RDGcrystallization - Crystallization Revised 5/05/06...

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Crystallization Revised 5/05/06 1 CRYSTALLIZATION Crystallization is a common technique used to purify solids. Two common methods of crystallization are “gradual cooling” and “diffusion”. Gradual Cooling Gradual cooling involves dissolving the impure solid in a minimum amount of a hot solvent and allowing the resulting solution to cool slowly to room temperature. During the cooling process, pure (or almost pure) crystals form and are then collected by vacuum filtration. The first step in the crystallization process is to find an "ideal” solvent by testing a small amount of the impure solid. The desired compound should be very soluble in the solvent when it is hot (near the boiling), but only slightly soluble at room temperature. Sometimes a solvent mixture (two or more solvents in a specific ratio) is required to achieve this temperature dependent solubility. At the same time, the dissolved impurities (byproducts and unreacted starting material) should be highly soluble in the solvent at BOTH high and low solvent temperatures. The compound must precipitate out of solution at cooler temperatures to allow its separation from the solvent and the dissolved impurities by filtration. The next step is to dissolve the solid to be purified in a minimum amount of hot solvent.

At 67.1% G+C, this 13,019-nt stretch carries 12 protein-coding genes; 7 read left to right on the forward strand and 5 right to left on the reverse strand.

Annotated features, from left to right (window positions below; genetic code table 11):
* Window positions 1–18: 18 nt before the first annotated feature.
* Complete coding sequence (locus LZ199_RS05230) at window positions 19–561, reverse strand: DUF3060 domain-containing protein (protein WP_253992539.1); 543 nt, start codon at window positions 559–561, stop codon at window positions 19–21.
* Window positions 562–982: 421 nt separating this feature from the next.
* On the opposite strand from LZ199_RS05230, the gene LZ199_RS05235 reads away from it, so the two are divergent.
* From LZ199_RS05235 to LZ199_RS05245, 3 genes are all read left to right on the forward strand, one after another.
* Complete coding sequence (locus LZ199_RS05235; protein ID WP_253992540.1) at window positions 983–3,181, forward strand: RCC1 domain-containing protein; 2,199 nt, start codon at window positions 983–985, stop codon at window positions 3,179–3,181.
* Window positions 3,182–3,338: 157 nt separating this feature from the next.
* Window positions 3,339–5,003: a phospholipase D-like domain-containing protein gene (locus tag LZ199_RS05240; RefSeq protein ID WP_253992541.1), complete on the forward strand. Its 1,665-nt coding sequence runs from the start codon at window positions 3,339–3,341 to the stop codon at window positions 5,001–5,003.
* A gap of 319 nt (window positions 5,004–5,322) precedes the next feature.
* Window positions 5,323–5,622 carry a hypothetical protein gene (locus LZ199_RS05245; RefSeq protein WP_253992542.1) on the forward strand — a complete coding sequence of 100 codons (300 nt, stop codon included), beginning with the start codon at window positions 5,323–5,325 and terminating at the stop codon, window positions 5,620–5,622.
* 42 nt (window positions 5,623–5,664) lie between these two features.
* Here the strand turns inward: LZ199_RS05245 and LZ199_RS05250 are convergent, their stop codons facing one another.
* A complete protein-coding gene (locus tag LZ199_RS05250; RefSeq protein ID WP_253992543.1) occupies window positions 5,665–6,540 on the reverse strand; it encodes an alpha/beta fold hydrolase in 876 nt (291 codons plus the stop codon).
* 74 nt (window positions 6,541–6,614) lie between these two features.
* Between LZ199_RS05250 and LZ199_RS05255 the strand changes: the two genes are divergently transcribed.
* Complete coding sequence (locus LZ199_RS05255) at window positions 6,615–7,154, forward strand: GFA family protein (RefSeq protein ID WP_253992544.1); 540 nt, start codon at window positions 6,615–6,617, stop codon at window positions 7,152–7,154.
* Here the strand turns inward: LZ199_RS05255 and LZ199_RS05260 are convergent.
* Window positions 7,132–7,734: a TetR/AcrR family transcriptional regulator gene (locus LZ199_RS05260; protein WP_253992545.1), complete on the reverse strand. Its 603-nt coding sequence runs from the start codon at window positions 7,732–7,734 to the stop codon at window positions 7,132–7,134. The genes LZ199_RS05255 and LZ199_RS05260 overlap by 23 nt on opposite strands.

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This note was uploaded on 11/23/2010 for the course CHEMISTRY Chem 1LC taught by Professor Dr.kimberlyedwards during the Fall '10 term at UC Irvine.

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RDGcrystallization - Crystallization Revised 5/05/06...

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